Tuesday, December 13, 2011

A longitudinal study of the course of asymptomatic antibody-mediated rejection in heart transplantation

Background: Growing evidence suggests worse cardiac allograft vasculopathy and mortality in patients with asymptomatic antibody-mediated rejection (AMR). Debate continues about whether therapeutic intervention is warranted to avoid adverse outcomes. In this study we examine the course of individual episodes of untreated asymptomatic AMR on follow-up endomyocardial biopsy (EMB).
Methods: The U.T.A.H. Cardiac Transplant Program database was queried for transplant recipients between 1985 and 2009 who survived beyond 1 year and had at least 1 episode of lone AMR with a follow-up EMB. All EMBs were screened for AMR by immunofluorescence and graded for severity. Data were analyzed based on time from transplant (early, ≤12 months; late, >12 months).
Results: Nine hundred fifty-eight patients with a total of 15,448 biopsies qualified for the study. Average age at transplant was 46.7 years; 13% of the patients were female. Within the first year post-transplant, asymptomatic AMR was diagnosed in 13.6% of biopsies compared with 5.2% beyond 1 year. AMR resolved in 65% (early) vs 75% (late) on follow-up EMB. More severe AMR was less likely to improve regardless of time from transplant. Furthermore, after an episode of AMR had resolved, the recurrence rate at 3, 6 and 12 months was 44%, 50.1% and 56.2%, respectively.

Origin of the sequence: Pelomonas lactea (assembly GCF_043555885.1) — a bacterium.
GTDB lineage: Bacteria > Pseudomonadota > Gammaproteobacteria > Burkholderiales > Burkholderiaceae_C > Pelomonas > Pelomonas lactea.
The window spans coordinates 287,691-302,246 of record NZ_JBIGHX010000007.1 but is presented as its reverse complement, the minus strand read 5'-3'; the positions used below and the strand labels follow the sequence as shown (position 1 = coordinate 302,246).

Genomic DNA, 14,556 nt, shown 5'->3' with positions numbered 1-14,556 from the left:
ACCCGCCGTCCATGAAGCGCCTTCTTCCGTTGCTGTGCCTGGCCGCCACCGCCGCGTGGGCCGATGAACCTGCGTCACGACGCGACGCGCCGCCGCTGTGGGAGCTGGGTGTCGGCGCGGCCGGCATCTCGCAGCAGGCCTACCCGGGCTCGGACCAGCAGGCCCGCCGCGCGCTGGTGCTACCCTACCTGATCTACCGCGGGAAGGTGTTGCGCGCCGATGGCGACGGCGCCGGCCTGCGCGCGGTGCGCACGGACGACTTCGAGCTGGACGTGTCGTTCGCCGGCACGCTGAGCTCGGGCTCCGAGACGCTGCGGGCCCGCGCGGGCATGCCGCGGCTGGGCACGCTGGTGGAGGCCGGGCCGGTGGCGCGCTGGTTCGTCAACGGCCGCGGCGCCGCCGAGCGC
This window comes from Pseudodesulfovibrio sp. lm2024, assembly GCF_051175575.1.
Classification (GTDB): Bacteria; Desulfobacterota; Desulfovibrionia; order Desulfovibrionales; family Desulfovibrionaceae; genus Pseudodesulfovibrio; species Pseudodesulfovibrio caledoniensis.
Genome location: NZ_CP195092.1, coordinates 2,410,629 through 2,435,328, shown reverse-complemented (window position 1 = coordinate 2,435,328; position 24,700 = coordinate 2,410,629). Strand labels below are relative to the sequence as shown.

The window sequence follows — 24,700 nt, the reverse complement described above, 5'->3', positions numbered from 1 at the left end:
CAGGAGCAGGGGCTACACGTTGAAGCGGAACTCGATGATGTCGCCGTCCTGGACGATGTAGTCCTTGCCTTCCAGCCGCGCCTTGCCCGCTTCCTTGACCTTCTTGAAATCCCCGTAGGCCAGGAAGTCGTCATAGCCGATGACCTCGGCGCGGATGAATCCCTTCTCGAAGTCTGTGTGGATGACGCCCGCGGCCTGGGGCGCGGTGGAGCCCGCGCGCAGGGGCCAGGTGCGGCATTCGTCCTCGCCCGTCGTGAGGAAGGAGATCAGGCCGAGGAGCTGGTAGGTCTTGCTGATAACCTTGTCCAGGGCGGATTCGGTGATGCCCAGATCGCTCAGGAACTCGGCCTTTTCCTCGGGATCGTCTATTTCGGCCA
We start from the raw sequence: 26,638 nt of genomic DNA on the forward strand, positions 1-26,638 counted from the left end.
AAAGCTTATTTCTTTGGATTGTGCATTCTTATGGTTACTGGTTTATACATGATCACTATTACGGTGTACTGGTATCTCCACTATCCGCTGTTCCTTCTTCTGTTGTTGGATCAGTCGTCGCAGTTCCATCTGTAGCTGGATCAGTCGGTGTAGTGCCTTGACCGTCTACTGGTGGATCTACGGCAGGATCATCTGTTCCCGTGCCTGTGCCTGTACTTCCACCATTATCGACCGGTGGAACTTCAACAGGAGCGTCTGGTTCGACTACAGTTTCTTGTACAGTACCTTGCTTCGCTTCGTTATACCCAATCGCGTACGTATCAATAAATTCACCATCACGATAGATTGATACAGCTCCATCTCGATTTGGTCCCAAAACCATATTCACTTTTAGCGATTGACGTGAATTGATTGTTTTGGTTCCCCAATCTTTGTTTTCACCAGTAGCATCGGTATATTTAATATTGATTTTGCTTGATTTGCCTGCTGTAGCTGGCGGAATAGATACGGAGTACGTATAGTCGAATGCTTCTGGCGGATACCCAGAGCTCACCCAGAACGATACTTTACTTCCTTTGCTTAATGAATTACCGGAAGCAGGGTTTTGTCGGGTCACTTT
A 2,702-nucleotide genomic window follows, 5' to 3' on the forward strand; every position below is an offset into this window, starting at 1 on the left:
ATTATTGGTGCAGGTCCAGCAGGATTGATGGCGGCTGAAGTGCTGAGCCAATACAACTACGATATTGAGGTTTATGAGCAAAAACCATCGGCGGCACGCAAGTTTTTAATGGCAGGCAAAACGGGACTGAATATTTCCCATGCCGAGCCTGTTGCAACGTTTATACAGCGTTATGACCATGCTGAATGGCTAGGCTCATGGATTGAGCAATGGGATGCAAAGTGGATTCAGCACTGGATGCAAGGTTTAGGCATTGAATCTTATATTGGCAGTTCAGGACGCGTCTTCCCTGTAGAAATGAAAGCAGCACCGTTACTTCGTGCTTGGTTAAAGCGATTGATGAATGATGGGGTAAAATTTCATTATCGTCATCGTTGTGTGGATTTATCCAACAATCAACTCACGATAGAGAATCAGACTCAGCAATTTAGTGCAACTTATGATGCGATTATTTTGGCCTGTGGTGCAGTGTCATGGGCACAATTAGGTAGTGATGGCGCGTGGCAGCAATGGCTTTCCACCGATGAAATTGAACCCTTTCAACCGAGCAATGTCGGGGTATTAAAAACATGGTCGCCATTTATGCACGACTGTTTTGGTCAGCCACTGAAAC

Conclusions: The incidence of AMR is higher in the first year post-transplant and the likelihood of resolution is less on follow-up EMB, especially when more severe. A small but significant number of cases became worse or did not change. These new findings may be helpful in planning future studies that test whether therapeutic interventions on asymptomatic AMR favorably impact outcomes (read more).
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